1 Tuesday, 7 February 2012
2 [Open session]
3 [The accused entered court]
4 --- Upon commencing at 9.04 a.m.
5 JUDGE FLUEGGE: Good morning to everybody in and around the
7 I am sure that we will find a solution about the question we have
8 discussed yesterday, but we should discuss that in the presence of the
9 witness in private session. And, therefore, the witness should be
10 brought in, please.
11 Mr. Tolimir.
12 THE ACCUSED: [Interpretation] Lord's peace upon this house, and
13 let the outcome be determined by the providence.
14 My proposal is that the next session we begin with the video
15 footage about the events that the witness described, and then I will
16 proceed with my questions without mentioning any names. Thank you.
17 [The witness takes the stand]
18 JUDGE FLUEGGE: Thank you very much for that.
19 Good morning, sir. Welcome back to the courtroom. I have to
20 remind you that the affirmation to tell the truth you made at the
21 beginning of your testimony yesterday still applies.
22 WITNESS: RATKO SKRBIC [Resumed]
23 [Witness answered through interpreter]
24 JUDGE FLUEGGE: We have to discuss a procedural matter and we
25 turn into private session.
1 [Private session]
23 [Open session]
24 THE REGISTRAR: We are back in open session, Your Honours. Thank
1 JUDGE FLUEGGE: Thank you.
2 Mr. Tolimir, please go ahead.
3 THE ACCUSED: [Interpretation] Thank you, Mr. President. Once
4 again, Lord's peace on this house. And let the outcome of this trial be
5 decided by providence, not by my wishes.
6 Examination by Mr. Tolimir: [Continued]
7 Q. [Interpretation] My greetings to Mr. Skrbic. And I wish him a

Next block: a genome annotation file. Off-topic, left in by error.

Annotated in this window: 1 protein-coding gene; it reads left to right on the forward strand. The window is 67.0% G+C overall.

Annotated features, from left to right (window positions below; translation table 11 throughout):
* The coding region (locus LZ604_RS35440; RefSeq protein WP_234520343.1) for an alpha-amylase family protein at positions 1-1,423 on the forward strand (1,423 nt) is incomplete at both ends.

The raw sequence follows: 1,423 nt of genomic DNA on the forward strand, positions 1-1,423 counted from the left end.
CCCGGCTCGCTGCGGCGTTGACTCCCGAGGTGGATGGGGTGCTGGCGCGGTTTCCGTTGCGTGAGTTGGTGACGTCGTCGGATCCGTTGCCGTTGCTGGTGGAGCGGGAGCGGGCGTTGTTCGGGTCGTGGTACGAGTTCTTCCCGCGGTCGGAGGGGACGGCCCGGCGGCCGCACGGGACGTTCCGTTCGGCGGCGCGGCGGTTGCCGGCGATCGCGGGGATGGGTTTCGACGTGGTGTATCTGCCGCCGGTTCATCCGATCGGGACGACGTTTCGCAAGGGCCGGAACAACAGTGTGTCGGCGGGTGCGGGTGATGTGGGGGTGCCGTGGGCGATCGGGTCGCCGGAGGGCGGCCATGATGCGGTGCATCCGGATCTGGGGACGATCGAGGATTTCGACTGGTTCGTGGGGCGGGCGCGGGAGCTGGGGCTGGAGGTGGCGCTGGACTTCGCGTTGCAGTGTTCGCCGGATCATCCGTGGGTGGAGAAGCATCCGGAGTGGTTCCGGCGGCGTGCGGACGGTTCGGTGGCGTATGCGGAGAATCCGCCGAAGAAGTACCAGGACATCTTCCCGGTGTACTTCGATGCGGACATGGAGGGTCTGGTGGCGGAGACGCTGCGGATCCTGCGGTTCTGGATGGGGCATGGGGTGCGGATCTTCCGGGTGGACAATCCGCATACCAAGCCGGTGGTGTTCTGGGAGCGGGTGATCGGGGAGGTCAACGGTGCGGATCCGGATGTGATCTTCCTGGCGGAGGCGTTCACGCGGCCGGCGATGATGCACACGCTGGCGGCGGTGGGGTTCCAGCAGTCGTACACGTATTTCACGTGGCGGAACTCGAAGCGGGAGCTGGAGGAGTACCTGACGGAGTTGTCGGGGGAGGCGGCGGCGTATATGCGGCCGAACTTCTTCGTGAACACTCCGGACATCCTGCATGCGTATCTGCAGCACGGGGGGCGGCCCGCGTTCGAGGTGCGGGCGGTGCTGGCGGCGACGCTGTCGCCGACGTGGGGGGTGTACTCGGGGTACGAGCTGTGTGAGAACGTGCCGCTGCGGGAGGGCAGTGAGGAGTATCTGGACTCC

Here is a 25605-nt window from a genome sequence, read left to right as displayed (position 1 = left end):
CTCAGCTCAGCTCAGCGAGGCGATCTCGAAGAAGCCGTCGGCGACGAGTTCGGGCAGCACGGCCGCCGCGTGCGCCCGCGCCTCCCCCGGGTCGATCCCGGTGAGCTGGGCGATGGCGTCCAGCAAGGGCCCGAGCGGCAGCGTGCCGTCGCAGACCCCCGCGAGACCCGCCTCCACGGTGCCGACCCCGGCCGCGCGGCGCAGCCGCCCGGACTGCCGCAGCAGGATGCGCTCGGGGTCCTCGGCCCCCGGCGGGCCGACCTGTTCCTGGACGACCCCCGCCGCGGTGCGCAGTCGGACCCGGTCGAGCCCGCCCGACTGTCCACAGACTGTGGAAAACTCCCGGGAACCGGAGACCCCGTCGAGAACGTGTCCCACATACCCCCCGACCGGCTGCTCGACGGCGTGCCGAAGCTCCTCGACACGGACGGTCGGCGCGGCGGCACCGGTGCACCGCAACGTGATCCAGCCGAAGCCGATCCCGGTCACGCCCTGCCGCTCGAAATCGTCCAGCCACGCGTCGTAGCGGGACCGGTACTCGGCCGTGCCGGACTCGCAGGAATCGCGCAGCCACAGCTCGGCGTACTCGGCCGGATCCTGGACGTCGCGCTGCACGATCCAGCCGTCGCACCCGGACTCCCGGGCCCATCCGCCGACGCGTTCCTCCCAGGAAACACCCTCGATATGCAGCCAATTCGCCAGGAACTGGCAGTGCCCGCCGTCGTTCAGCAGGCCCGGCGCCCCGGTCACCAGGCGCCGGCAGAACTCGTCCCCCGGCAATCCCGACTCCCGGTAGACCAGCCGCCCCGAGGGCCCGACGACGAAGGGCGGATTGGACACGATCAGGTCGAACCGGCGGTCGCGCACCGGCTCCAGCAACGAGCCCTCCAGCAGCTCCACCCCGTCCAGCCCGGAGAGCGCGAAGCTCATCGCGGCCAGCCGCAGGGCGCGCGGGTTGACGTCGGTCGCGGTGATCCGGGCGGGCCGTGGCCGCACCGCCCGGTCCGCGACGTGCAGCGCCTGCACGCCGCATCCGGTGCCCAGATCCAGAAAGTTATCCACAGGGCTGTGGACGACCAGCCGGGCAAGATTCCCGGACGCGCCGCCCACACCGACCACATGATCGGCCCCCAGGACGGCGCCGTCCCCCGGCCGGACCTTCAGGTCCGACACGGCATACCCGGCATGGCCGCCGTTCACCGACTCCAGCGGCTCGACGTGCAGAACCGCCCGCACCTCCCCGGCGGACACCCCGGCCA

8 pleasant stay amongst us.
9 THE ACCUSED: [Interpretation] Can we please now have in e-court
10 1D1063. I'm -- apology. 1D1115. It's an expert report. Thank you.
11 MR. TOLIMIR: [Interpretation]
12 Q. You see here: "Ratko Skrbic's Expert Report on Srebrenica and
13 Zepa." That's the title of the report.
14 My question is: Are you the author of this report? Thank you.
15 A. Yes, I am.
16 Q. Thank you. My next question is: Have you compiled this report
17 on your own? Thank you.
18 A. Yes, completely on my own.
19 Q. Thank you. My third question is: Has anyone suggested to you to
20 include any conclusions that are contained in the report as it is?
21 A. No.
22 Q. Please, Mr. Skrbic, can you tell the Chamber which specific
23 sources you used when compiling this report. Thank you.
24 A. While drafting this report, I used combat documents of the
25 28th Division, of the 285th Brigade, the 2nd Corps of the ABH, and the
1 General Staff of the ABH. In addition to that, I relied on witness